Easy, fun, and free.
The best thing about street photography is it can be done anywhere in the world, day or night. It’s as easy as stopping for a second while you’re walking around, pulling out your camera or smartphone, and snap, you’re done.
The street photography I am talking about is almost a cross with travel photography—not the defined street photography (also called candid photography) that depicts how people behave in a public place.
No, this street photography can be with or without people. Let me explain.
For me, as a travel writer, street photography is critical. Simply put, it’s key in making sure I earn enough to fund my wonderful Caribbean life.
You may be scratching your head and wondering how stopping on the street to quickly take a picture does all of that.
Most people are visual. We like looking at pretty pictures of a destination, city, suburb, or street. It transports us to that exact spot as if we were standing there.
Looking at this picture you get a tropical Caribbean vibe.
It evokes a feeling of sunny vacations and fun driving-with-the-top-down days exploring the island.
That is the style of street photography I’m referring to—a true depiction of a place, what you would see if you were there walking down the street. It’s why people worldwide love it, especially now that we are unable to travel.
That’s how it pays the bills. You can sell the images as stock, prints to local businesses, or if you’re a writer like me, to an editor.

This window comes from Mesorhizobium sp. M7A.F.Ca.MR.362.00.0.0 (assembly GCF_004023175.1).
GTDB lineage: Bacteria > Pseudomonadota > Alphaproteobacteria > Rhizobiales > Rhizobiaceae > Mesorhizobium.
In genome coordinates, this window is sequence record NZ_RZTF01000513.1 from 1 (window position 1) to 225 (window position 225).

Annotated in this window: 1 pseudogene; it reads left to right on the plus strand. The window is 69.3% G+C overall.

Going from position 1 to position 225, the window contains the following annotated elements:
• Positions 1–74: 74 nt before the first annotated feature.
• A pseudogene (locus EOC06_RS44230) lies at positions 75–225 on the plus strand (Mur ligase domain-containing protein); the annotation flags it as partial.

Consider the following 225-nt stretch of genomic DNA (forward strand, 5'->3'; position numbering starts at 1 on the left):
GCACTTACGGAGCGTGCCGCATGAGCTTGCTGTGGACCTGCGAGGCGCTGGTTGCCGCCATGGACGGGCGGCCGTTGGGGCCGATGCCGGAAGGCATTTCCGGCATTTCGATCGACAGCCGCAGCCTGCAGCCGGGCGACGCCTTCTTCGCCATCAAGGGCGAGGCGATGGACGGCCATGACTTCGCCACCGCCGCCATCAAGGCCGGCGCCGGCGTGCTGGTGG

Shots like these are how I pay the rent. Attaching a photo or two with an article pitch increases my chances of landing a commission tenfold. Once they see it, they want it. It’s that simple.
Plus, by doing this it puts me head and shoulders above the multitude of other writers pitching articles to that same publication. Pictures really are worth a thousand words.
But let me go back to that picture for a second.
Another major perk of a good street scene is that it helps build your professional photographer’s profile.
See, good images are memorable. When a publication needs an article on the Caribbean, Mexico, or the Mexican Caribbean, they remember that photo and think of me.
Essentially, good street photography shots make me the “go-to” for photography and writing. That’s a double win. It is a portfolio and resume all rolled into one image.
That picture was picked up by International Living, a major publication. They have since reached out for articles about the Mexican Caribbean.
It has earned me over $300 so far and there’s more to come. Now when they think “Caribbean,” they think of me. This image will keep sending work my way in the future.
All of this is from 10 seconds’ work. When was the last time you made $300 from about 10 seconds of work?
Let me share another example.
A neighbor of mine works at a local hotel. She happened to see some local photos on my laptop screen saver. Liking what she saw, she is now talking to her manager about purchasing prints for their hotel.
That’s another way street scenes can be sold—you would be surprised how many local businesses want great local shots, images that capture the feel of their destination.
If you’re like me and enjoy walking around exploring, then remember to take your camera. It can yield big dividends. Even if you forget your camera, remember you have a smartphone in your pocket and that can do the job just as well.
Don’t believe me?
That picture above was taken with my smartphone while walking back from breakfast with friends because I had left my camera at home.
So, no matter what camera you have on you, it’s worth taking a few seconds for a good street photography shot because it can easily pay the bills.